Artist Margaret Keane’s paintings of children with big eyes become wildly popular, but her husband Walter steals all the credit.
Tim Burton, 2014
After taking her daughter and leaving her husband, Margaret (Amy Adams) supplements her income by selling her big-eyed paintings at fairs. At one such fair she meets Walter Keane (Christolph Waltz), a charming, charismatic man who uses his big personality to sell his French street scenes. A few weeks after they meet, Walter proposes to Margaret and they are married in Hawaii. Walter hustles to sell their work in a variety of places, eventually taking responsibility for painting Margaret’s work in a misunderstanding that blossoms out of control. Walter’s pressure on Margaret to go along with the ruse escalates, and Margaret struggles with how to deal with the lies she’s telling her daughter and the world.
Big Eyes really gives Tim Burton a chance to prove his directing chops outside of what’s become his signature style. Big Eyes is an intense, focused film that tells an uncomplicated story about complicated people. It allows for the performances to shine, and with two Oscar favourites in the leads, those performances shine bright. Adams and Waltz play wonderfully off each other, whether flirting or fighting, and the movie bristles with their chemistry. Waltz embodies the contradictory Walter perfectly, but it’s Adams who brings the emotional weight to the movie, making the sensitive Margaret relateable even at her worst. The casting of the two girls who play Margaret’s daughter Jane is excellent too. There’s a sense of reality to this family and what they’re going through, in spite of how ludicrous the secrets may seem. The movie runs a little slow occasionally, but generally the slow build works very well, leading to an emotional height and then a catharsis that feels well earned.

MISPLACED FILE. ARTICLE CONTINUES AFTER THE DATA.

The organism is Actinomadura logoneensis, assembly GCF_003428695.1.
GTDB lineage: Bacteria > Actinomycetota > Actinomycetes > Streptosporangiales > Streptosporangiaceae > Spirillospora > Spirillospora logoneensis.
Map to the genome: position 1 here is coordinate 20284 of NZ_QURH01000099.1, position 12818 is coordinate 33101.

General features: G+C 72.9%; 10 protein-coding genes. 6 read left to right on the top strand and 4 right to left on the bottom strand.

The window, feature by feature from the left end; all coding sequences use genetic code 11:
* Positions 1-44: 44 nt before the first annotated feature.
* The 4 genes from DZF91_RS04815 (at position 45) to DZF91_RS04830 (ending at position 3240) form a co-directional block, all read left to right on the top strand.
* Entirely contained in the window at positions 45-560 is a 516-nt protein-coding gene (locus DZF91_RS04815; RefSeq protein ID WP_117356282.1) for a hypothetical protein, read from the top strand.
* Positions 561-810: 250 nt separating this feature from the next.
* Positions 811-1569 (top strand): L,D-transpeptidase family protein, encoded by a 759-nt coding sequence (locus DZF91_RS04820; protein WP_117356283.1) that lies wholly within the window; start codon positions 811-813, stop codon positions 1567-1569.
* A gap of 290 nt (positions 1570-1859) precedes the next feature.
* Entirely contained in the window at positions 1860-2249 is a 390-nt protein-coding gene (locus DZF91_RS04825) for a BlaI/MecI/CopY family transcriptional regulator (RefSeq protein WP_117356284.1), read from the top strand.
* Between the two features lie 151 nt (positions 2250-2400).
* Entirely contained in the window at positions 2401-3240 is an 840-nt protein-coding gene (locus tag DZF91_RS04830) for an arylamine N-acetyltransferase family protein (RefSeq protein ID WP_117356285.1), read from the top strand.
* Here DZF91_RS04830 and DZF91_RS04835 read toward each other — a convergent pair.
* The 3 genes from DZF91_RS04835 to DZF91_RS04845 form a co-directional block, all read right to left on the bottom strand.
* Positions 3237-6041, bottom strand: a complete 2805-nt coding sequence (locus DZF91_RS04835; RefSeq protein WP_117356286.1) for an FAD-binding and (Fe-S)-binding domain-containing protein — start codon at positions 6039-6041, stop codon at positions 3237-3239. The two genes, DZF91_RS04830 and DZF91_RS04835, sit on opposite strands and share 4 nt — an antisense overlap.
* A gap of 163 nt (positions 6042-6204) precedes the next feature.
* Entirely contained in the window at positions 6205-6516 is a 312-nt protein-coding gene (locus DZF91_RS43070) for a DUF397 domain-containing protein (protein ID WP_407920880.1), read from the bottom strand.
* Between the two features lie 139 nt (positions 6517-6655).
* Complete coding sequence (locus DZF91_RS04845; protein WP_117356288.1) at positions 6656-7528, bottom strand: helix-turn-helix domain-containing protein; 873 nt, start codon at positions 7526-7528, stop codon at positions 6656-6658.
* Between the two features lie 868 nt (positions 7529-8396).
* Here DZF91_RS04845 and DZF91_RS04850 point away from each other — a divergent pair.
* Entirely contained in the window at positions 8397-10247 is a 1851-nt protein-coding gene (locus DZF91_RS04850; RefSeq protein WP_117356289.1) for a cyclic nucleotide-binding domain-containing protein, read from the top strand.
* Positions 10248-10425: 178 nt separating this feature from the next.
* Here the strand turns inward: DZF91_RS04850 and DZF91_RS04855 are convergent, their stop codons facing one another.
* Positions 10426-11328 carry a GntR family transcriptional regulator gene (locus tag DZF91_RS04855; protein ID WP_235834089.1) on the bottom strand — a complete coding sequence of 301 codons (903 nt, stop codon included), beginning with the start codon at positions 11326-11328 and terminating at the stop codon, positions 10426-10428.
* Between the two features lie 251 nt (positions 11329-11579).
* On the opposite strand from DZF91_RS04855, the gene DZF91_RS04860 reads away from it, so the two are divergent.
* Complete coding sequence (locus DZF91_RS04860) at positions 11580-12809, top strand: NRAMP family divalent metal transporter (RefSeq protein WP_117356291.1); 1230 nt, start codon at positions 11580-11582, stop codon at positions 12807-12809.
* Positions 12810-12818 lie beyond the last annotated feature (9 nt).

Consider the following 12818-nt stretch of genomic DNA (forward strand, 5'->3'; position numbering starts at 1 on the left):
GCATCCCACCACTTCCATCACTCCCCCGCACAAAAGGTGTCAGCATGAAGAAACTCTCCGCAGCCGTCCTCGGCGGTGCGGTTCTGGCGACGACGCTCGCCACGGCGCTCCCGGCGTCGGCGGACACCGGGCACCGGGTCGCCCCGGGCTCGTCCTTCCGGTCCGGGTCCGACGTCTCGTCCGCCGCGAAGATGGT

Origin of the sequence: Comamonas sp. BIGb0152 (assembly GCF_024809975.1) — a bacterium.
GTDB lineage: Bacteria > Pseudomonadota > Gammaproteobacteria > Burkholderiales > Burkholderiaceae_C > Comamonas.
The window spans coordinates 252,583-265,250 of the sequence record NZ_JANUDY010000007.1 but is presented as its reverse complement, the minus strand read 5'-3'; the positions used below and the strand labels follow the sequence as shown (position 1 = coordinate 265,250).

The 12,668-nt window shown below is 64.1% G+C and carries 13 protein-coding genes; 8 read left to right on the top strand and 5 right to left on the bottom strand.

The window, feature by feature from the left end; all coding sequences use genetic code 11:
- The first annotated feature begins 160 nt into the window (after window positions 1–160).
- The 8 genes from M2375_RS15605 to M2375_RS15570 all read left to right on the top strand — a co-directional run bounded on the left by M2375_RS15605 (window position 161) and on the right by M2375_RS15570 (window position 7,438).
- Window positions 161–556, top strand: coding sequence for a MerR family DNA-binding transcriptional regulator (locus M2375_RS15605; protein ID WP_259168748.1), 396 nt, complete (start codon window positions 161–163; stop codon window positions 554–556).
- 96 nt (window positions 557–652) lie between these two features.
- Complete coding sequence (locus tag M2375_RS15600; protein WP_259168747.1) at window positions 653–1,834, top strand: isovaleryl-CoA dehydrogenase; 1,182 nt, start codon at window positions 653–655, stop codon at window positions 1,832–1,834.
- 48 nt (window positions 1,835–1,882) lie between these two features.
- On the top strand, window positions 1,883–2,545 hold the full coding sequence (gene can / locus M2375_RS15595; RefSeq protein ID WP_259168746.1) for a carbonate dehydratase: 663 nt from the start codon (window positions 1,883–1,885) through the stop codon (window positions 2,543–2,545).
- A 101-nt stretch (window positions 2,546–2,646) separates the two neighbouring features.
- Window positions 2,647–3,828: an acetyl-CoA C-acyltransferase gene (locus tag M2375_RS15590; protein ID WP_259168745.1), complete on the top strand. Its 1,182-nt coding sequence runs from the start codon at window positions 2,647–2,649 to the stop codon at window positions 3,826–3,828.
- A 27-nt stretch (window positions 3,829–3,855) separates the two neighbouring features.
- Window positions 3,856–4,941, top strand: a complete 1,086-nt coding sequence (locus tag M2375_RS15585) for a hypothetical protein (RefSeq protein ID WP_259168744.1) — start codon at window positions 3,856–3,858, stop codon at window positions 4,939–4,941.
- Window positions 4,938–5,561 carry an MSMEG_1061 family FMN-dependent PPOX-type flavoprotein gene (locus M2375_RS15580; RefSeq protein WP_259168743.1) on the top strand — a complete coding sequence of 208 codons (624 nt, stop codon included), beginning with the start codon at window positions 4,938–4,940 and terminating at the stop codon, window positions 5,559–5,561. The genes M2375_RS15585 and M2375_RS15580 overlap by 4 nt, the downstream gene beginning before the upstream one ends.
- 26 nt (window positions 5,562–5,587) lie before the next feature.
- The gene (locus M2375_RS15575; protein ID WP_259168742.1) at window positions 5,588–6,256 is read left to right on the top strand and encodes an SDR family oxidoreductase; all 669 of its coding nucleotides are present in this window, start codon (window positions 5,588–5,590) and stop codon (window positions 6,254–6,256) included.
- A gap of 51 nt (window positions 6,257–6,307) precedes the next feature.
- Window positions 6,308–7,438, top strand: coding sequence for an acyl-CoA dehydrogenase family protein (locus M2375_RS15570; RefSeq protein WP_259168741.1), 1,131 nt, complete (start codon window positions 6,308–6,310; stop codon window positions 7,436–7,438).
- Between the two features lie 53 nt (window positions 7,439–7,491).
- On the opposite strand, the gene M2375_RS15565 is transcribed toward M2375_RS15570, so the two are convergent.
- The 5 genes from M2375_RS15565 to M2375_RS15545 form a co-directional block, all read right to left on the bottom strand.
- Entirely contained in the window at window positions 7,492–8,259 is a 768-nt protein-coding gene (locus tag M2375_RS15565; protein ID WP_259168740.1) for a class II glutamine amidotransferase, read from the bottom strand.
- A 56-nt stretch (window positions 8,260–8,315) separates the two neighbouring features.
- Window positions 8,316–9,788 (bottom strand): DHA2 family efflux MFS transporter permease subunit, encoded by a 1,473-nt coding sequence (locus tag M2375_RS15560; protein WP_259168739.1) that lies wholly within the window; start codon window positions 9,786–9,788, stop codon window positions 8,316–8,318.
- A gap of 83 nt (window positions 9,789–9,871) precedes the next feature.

The entire movie is also just gorgeous. The sun-soaked landscapes in California and Hawaii are lush with bright colours. There is a constant contrast between the warmly lit Margaret and Walter, always shrouded in shadow, his true motives obscured. The use of space is wonderful, too. The movie lacks the usual Burton quirks in most places, and his one strange creative touch is used to excellent effect: occasionally, when the guilt is threatening to overwhelm her, Margaret sees big eyes on the people around her. It only happens three times in the film, but it’s appropriately jarring, reflecting Margaret’s psychological state at that point in the film. The costumes are well done (it’s particularly satisfying to watch the always excellent Krysten Ritter swanning around in early 60s garb looking like she was born into it). It can be a confronting story at times, given the subject matter, but Burton keeps the tone light. It’s a really strong feminist film that deserves much more recognition than it got.
Big Eyes on IMDb